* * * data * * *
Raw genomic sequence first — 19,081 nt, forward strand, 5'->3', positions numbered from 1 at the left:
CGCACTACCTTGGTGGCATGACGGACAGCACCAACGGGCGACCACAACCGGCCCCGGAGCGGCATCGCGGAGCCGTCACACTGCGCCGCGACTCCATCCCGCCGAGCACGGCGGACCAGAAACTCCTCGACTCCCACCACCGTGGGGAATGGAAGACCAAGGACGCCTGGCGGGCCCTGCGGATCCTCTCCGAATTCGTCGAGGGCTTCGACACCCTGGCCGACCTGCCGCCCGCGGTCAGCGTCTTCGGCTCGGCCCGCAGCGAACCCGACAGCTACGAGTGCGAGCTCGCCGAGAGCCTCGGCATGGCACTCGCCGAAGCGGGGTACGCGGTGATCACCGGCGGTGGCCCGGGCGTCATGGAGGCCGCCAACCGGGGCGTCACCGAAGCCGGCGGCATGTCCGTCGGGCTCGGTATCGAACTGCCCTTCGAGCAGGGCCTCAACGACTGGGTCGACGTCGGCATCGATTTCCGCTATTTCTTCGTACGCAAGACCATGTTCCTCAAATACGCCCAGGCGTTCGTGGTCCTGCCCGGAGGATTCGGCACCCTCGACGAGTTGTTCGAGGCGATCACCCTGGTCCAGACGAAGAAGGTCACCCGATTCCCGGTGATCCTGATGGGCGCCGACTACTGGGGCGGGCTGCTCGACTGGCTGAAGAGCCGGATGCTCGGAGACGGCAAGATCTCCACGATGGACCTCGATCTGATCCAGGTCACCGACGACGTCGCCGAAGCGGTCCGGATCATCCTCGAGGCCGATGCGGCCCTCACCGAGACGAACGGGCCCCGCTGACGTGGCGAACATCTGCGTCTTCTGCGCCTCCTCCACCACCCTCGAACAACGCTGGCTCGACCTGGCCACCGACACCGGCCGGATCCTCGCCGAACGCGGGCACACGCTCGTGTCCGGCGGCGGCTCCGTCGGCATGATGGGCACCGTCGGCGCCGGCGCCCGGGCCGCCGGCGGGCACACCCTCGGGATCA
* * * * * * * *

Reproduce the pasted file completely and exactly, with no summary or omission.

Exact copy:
Raw genomic sequence first — 19,081 nt, forward strand, 5'->3', positions numbered from 1 at the left:
CGCACTACCTTGGTGGCATGACGGACAGCACCAACGGGCGACCACAACCGGCCCCGGAGCGGCATCGCGGAGCCGTCACACTGCGCCGCGACTCCATCCCGCCGAGCACGGCGGACCAGAAACTCCTCGACTCCCACCACCGTGGGGAATGGAAGACCAAGGACGCCTGGCGGGCCCTGCGGATCCTCTCCGAATTCGTCGAGGGCTTCGACACCCTGGCCGACCTGCCGCCCGCGGTCAGCGTCTTCGGCTCGGCCCGCAGCGAACCCGACAGCTACGAGTGCGAGCTCGCCGAGAGCCTCGGCATGGCACTCGCCGAAGCGGGGTACGCGGTGATCACCGGCGGTGGCCCGGGCGTCATGGAGGCCGCCAACCGGGGCGTCACCGAAGCCGGCGGCATGTCCGTCGGGCTCGGTATCGAACTGCCCTTCGAGCAGGGCCTCAACGACTGGGTCGACGTCGGCATCGATTTCCGCTATTTCTTCGTACGCAAGACCATGTTCCTCAAATACGCCCAGGCGTTCGTGGTCCTGCCCGGAGGATTCGGCACCCTCGACGAGTTGTTCGAGGCGATCACCCTGGTCCAGACGAAGAAGGTCACCCGATTCCCGGTGATCCTGATGGGCGCCGACTACTGGGGCGGGCTGCTCGACTGGCTGAAGAGCCGGATGCTCGGAGACGGCAAGATCTCCACGATGGACCTCGATCTGATCCAGGTCACCGACGACGTCGCCGAAGCGGTCCGGATCATCCTCGAGGCCGATGCGGCCCTCACCGAGACGAACGGGCCCCGCTGACGTGGCGAACATCTGCGTCTTCTGCGCCTCCTCCACCACCCTCGAACAACGCTGGCTCGACCTGGCCACCGACACCGGCCGGATCCTCGCCGAACGCGGGCACACGCTCGTGTCCGGCGGCGGCTCCGTCGGCATGATGGGCACCGTCGGCGCCGGCGCCCGGGCCGCCGGCGGGCACACCCTCGGGATCA